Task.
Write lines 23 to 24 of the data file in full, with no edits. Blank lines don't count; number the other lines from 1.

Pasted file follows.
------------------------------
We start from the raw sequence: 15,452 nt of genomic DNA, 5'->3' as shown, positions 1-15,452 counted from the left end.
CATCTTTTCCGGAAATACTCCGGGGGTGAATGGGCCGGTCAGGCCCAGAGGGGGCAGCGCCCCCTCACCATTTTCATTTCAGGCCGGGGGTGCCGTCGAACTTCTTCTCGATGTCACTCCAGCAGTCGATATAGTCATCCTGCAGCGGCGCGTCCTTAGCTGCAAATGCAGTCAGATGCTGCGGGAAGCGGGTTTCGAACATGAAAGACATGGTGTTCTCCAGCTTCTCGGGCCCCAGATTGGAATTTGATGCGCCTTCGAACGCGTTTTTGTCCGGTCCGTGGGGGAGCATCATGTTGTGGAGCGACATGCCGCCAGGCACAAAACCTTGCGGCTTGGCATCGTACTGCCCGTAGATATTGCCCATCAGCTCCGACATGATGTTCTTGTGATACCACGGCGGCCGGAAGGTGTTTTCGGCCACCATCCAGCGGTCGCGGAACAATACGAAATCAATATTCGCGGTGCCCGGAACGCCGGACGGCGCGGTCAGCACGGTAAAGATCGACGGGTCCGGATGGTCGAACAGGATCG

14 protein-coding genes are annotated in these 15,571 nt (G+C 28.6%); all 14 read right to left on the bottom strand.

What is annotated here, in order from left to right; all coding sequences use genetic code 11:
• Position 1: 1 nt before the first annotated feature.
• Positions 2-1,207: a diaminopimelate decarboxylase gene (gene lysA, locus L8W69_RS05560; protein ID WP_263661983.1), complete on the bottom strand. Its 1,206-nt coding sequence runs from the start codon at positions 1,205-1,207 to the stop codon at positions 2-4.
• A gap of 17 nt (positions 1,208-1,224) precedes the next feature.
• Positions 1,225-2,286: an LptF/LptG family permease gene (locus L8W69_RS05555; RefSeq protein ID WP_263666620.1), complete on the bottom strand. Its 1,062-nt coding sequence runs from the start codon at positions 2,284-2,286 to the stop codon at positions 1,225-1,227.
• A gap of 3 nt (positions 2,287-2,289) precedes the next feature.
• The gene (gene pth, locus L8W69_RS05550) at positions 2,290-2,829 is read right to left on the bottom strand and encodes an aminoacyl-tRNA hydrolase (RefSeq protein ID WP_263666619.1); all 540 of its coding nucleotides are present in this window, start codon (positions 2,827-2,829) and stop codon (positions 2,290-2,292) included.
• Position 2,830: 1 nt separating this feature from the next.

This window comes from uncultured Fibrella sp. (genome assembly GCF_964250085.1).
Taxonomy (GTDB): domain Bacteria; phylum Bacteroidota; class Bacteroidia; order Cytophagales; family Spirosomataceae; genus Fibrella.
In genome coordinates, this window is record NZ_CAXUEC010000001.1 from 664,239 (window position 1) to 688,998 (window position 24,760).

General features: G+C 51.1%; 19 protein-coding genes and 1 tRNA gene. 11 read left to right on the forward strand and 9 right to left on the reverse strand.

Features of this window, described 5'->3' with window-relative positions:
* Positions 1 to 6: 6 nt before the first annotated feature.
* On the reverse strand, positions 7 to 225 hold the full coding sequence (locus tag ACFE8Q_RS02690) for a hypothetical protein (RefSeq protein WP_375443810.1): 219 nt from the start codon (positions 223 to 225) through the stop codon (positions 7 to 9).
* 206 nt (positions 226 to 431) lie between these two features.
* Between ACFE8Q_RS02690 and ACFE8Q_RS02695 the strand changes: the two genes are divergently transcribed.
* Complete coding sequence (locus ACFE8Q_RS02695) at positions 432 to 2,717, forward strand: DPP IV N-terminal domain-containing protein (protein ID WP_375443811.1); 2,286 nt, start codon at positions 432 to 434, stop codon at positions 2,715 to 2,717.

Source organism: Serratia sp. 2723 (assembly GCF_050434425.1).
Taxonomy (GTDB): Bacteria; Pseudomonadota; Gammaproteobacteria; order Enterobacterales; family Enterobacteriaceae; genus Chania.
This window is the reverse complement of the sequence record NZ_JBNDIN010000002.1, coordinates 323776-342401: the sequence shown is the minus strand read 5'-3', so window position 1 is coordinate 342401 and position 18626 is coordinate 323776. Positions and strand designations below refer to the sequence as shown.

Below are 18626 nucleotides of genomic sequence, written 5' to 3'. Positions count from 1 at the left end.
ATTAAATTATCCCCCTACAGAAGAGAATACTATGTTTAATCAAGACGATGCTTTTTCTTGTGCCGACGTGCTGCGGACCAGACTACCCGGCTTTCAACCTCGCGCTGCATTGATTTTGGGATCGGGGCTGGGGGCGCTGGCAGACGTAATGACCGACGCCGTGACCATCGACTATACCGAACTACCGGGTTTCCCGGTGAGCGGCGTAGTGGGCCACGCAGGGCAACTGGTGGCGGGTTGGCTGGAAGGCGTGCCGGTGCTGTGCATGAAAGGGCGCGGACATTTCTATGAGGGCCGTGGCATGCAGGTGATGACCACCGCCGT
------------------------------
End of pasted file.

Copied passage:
Taxonomy (GTDB): Bacteria; Pseudomonadota; Gammaproteobacteria; order Enterobacterales; family Enterobacteriaceae; genus Chania.
This window is the reverse complement of the sequence record NZ_JBNDIN010000002.1, coordinates 323776-342401: the sequence shown is the minus strand read 5'-3', so window position 1 is coordinate 342401 and position 18626 is coordinate 323776. Positions and strand designations below refer to the sequence as shown.